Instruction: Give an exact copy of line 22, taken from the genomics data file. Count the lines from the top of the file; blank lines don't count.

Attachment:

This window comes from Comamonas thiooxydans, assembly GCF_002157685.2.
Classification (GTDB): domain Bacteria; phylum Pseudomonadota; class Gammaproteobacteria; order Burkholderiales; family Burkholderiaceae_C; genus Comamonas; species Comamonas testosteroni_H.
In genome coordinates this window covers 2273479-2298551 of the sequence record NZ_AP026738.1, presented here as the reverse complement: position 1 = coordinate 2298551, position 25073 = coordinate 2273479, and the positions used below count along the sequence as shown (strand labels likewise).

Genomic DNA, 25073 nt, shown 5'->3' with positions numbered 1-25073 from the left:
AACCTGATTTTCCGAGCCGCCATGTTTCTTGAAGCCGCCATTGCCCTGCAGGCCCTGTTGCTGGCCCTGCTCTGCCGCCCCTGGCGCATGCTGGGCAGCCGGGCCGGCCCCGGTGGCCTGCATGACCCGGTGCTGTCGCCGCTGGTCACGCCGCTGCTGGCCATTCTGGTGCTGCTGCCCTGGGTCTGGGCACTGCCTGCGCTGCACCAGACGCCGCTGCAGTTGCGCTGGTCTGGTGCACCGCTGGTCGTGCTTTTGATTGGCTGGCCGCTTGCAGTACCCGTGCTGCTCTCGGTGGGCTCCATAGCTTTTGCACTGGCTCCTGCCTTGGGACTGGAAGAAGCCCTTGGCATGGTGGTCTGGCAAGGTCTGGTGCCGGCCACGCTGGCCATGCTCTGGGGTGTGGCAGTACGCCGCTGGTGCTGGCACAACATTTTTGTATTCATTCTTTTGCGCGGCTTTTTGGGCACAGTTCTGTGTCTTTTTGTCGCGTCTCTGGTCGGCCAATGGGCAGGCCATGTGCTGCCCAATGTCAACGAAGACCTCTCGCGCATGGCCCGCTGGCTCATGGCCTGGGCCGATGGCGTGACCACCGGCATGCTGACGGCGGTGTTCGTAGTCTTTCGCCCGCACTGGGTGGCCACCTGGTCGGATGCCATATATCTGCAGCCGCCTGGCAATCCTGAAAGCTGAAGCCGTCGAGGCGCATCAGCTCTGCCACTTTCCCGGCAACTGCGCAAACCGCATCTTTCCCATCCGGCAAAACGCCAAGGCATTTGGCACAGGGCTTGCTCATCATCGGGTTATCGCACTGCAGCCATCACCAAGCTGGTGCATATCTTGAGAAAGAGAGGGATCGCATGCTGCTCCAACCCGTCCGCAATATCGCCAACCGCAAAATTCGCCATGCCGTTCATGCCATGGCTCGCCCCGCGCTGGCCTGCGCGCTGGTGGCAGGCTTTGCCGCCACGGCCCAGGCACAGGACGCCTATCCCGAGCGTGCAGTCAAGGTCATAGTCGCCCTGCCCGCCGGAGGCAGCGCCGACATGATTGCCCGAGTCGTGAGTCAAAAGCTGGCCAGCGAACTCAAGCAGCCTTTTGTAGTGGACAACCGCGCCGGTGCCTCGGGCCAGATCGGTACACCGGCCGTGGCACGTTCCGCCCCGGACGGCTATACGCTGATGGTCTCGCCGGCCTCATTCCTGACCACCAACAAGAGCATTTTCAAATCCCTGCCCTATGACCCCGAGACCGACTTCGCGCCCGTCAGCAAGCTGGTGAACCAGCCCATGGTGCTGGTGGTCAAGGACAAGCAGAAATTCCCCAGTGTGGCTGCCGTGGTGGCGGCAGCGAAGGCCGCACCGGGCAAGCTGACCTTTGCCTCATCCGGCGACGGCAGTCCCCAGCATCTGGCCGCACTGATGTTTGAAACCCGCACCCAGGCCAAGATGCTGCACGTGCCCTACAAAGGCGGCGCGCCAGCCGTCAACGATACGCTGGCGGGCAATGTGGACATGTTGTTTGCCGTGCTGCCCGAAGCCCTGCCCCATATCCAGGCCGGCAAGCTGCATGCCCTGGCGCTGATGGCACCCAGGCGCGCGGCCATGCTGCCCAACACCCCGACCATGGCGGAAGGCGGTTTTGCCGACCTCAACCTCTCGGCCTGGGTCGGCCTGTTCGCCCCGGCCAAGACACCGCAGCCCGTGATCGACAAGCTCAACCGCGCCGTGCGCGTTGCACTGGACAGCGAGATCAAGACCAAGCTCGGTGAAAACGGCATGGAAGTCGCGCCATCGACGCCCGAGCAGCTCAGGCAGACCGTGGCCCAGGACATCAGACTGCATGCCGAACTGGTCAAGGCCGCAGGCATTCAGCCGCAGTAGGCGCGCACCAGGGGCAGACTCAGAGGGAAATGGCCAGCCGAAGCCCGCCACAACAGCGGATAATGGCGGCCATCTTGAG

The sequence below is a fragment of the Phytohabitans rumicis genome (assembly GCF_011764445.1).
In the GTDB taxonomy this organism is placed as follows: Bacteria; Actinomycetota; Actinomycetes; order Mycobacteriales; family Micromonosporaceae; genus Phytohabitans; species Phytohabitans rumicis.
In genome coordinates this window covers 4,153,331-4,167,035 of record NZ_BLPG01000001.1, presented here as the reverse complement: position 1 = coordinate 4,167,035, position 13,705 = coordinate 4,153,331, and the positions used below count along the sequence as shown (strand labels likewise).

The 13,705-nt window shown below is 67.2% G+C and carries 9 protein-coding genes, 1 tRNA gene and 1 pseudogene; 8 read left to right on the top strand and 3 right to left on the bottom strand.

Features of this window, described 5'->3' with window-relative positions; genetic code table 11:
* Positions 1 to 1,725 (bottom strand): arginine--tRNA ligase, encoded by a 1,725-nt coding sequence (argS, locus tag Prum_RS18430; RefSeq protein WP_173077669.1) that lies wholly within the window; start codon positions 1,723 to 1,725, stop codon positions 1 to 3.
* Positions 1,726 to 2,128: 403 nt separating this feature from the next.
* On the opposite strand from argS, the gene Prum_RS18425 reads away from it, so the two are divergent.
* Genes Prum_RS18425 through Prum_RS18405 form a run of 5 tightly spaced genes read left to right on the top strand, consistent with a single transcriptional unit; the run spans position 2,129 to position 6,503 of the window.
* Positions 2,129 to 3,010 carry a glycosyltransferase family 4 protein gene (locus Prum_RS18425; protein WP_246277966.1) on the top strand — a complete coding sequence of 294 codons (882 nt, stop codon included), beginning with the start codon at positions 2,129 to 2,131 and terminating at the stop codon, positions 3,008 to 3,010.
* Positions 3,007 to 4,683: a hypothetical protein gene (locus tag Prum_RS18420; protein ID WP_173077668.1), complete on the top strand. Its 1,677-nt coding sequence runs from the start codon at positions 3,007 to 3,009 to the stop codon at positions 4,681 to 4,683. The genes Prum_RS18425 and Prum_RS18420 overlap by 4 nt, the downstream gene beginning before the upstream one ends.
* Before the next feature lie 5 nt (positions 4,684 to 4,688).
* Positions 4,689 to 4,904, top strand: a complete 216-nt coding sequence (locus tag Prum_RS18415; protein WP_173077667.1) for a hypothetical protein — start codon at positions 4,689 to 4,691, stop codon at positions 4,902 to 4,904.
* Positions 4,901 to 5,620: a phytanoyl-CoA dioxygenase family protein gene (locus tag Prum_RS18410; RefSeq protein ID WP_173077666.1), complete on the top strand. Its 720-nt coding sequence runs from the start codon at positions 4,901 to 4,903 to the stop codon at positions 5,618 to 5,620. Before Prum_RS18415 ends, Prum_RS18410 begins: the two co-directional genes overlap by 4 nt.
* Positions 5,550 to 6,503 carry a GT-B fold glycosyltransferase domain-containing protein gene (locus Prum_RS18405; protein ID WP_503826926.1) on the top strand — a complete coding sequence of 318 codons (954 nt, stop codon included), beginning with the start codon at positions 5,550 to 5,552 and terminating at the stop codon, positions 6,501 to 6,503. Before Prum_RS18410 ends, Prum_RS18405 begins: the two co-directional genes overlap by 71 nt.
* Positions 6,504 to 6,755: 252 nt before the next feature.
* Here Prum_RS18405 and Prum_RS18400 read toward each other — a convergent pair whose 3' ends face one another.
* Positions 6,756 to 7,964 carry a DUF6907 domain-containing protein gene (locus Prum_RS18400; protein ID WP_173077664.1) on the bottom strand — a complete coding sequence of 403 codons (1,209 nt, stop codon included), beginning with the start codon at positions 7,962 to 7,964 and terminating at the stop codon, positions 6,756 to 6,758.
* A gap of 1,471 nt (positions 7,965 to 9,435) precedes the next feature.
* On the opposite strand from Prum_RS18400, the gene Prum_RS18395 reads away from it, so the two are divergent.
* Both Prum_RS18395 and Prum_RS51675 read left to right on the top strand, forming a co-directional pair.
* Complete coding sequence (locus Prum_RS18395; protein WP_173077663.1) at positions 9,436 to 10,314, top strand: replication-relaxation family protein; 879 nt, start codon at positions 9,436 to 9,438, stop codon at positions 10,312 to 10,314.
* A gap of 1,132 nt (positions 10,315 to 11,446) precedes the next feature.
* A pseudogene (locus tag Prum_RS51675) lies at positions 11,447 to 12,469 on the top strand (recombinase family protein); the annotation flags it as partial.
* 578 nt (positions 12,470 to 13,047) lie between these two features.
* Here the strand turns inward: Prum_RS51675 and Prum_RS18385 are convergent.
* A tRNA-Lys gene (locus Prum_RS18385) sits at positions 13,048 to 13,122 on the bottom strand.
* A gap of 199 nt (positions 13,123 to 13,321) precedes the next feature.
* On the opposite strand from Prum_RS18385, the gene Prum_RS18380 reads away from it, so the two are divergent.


* Here Prum_RS18405 and Prum_RS18400 read toward each other — a convergent pair whose 3' ends face one another.